“It just has an amazing history,” said Sullivan. “It was one of the original homes in Natick.”
Walking through its halls and rooms is like meandering through a century lost to living memory. The faces of portraits stare from framed canvases, painted in an era when it was still unfashionable to smile for the artist.
Antique appointments are everywhere, rooms decorated with items crafted when the terms functional, durable and decorative were not mutually exclusive. An ancient loom is the conversation-piece of one bedroom, its wooden wheel dominating the space like a penny-farthing bicycle turned upside-down for repair. Leaves of small, folding side tables hang at rest from hinges, but at the ready to be raised should the need for more workspace arise.
The sprawl of its lawn sparsely populated with trees, daylight finds it way inside the old rooms, imbuing them with enough light to warm the mood and work by.
“It has just so much history,” said Sullivan. “It almost looks like a museum.”
As part of preserving that history, owners of the house must come before Natick’s Historic District Commission for approval before making changes to the structure. It was added to the National Register of Historical Places in 1978, and its four main rooms are inspected annually to ensure their authenticity and integrity has been maintained. the Jenison House foundation, a tank-less water heater now fulfills the role of technology far past its prime. And of course, electricity has eclipsed candlelight and oil lamps in illuminating the home’s innards.
The current owner and seller also sits on the local historical commission, said Sullivan. To own such a house, she said, is to assume above and beyond the median concerns of home maintenance and repair. One takes on the responsibility of cultural caretaker as well, the maintenance of history.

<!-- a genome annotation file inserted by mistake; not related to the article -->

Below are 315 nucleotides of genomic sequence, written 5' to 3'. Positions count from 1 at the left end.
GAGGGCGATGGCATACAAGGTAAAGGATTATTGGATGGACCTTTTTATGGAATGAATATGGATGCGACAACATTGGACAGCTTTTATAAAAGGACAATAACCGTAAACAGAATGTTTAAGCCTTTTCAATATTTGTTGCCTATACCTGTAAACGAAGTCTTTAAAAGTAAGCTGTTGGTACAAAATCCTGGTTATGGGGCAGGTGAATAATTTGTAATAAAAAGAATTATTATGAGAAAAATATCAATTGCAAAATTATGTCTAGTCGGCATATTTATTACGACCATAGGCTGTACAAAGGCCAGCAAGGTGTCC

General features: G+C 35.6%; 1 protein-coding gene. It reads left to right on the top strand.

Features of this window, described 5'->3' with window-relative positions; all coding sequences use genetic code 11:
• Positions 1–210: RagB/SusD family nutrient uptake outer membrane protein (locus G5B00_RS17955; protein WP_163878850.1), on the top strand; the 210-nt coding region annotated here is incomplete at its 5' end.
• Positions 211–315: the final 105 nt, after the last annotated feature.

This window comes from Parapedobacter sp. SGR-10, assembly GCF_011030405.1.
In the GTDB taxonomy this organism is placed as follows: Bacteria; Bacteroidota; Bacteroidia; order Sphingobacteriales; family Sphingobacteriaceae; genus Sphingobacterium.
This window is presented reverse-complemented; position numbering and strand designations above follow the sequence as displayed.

“It’s a very niche property,” she said. “He’s done such a good job on this house.”
A few miles away, Natick’s John Moran has been concerned these recent months with his own corner of conservation. He is overseeing the rehabilitation of a Wayland house, one which nearly straddles the town’s border with Natick.
Moran’s project is more a story of preservation via renovation. Unlike the historic Robert Jenison House, the Wayland home was recently acquired in a state of disrepair, requiring much TLC to bring it back to life. Built in the late 1800s, the house is a spring chicken (about half the age) of its distant Frost Street neighbor.
Purchasing the home, Moran reached out to historical authorities to ensure his renovations wouldn’t run afoul of any preservationist protections. Finding he was in the clear, project rehab began in earnest.
Autumn passersby might have seen Moran at work in recent months, he and his crew busy deconstructing the old home.
Bricks that once comprised its chimneys still retain their rich, ruddy complexion. They’re now arrayed horizontally, repurposed to pave a path leading up to the front door. Standing on newly-laid boards of a half-finished front porch, Moran pointed to a pile of the bricks on a grassless lawn during a day in waning October.
In the cellar, a collection of old doors lay stacked against its stone foundation like so many picture frames – each a portal opening up to scenes long since faded. Those doors will soon open and close upon new tableaus. Moran said he plans to reuse them in the newly-renovated house, a nod of nostalgia amid the new. Having to buy fewer doors is also a welcome perk in preserving part of the past.